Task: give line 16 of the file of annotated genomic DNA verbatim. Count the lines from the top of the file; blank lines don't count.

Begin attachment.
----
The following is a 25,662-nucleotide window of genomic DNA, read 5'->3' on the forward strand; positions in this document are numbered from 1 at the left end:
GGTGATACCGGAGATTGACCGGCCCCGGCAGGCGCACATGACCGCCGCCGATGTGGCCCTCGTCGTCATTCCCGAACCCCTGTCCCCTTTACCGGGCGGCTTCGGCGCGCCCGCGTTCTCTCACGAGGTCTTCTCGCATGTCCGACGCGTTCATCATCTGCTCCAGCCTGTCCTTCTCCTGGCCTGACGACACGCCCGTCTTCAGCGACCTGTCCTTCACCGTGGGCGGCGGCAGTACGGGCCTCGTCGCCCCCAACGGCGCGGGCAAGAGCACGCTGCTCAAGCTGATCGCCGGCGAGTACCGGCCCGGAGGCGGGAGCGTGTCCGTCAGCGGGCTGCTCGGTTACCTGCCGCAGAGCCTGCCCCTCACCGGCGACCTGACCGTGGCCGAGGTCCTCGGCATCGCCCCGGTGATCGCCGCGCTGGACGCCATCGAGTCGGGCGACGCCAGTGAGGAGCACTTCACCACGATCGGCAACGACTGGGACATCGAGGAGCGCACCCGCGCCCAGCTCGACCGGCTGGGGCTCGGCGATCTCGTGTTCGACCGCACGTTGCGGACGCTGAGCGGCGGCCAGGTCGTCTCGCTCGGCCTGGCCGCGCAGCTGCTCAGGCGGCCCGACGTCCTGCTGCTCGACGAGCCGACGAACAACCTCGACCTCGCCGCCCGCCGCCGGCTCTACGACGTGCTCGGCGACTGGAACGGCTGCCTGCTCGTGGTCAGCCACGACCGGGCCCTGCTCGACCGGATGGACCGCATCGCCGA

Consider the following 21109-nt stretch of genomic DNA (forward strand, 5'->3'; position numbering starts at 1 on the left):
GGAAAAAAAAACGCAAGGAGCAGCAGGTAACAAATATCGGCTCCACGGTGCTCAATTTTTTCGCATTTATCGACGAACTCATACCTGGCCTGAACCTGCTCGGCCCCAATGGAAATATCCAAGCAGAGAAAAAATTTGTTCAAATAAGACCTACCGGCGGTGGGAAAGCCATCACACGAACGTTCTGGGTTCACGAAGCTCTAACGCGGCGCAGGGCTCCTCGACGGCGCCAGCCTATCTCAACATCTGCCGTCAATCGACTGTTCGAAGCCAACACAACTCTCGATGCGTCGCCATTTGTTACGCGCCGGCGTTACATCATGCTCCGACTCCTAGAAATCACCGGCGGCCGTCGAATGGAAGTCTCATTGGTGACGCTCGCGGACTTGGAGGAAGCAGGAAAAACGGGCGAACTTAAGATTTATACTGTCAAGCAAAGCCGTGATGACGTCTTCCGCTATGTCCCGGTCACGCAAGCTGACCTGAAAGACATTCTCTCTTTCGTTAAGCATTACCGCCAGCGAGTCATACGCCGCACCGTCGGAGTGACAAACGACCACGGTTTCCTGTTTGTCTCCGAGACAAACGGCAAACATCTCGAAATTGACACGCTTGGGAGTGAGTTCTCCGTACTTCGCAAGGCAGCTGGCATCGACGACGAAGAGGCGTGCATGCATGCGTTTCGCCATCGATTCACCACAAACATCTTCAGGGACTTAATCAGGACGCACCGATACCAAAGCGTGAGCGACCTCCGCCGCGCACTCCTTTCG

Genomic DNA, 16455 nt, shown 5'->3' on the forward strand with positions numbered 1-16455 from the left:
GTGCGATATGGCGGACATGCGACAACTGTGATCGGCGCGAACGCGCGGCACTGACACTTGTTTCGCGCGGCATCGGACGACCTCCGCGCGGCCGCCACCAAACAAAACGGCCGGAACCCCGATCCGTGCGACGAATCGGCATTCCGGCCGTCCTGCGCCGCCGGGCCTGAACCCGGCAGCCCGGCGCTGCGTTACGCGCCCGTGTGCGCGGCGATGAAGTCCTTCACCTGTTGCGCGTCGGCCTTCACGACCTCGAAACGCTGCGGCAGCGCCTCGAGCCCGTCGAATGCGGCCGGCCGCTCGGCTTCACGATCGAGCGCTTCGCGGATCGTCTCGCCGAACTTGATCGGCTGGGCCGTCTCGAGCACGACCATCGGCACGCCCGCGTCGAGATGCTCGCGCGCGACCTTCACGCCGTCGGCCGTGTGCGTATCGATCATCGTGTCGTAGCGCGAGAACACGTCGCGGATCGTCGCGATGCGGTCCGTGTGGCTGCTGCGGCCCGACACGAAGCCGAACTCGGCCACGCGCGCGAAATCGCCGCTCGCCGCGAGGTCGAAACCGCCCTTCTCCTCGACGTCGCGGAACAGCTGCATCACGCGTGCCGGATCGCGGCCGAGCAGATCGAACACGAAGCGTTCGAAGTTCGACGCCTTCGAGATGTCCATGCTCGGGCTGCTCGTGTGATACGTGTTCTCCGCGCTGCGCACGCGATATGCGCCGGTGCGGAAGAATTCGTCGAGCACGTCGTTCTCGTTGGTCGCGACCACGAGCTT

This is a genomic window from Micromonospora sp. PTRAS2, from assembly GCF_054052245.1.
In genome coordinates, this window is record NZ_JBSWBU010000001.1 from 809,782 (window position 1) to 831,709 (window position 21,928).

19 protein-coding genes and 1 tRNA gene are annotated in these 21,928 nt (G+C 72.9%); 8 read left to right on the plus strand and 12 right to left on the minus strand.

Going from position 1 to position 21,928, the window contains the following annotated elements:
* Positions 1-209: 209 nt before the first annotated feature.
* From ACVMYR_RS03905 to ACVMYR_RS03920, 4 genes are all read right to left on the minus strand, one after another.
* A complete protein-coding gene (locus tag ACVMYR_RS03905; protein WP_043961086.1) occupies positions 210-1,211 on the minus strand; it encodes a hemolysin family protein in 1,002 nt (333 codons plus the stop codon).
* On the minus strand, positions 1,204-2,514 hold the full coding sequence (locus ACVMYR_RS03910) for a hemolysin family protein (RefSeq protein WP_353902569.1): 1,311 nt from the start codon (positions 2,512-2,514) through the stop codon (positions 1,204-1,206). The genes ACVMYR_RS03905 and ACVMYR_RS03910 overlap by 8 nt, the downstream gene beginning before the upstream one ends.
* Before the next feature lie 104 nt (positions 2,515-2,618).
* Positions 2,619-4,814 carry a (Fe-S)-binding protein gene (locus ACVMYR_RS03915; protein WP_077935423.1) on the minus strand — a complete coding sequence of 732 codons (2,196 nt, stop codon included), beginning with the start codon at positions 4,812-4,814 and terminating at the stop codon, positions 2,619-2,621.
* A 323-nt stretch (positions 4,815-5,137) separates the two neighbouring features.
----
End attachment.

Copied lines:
* Positions 2,619-4,814 carry a (Fe-S)-binding protein gene (locus ACVMYR_RS03915; protein WP_077935423.1) on the minus strand — a complete coding sequence of 732 codons (2,196 nt, stop codon included), beginning with the start codon at positions 4,812-4,814 and terminating at the stop codon, positions 2,619-2,621.